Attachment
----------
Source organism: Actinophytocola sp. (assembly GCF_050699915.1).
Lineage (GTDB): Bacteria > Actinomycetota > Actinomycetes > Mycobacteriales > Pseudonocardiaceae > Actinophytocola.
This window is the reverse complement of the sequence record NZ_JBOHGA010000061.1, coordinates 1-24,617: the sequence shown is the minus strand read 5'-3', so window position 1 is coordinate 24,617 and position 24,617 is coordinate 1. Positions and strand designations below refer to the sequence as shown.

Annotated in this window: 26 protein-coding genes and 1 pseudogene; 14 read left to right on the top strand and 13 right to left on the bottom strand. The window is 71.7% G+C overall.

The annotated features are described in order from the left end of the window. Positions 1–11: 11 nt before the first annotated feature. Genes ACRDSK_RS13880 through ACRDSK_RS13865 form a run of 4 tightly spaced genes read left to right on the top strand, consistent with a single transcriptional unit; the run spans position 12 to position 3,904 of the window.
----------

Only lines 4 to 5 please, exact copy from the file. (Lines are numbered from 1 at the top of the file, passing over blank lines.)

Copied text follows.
Annotated in this window: 26 protein-coding genes and 1 pseudogene; 14 read left to right on the top strand and 13 right to left on the bottom strand. The window is 71.7% G+C overall.

The annotated features are described in order from the left end of the window. Positions 1–11: 11 nt before the first annotated feature. Genes ACRDSK_RS13880 through ACRDSK_RS13865 form a run of 4 tightly spaced genes read left to right on the top strand, consistent with a single transcriptional unit; the run spans position 12 to position 3,904 of the window.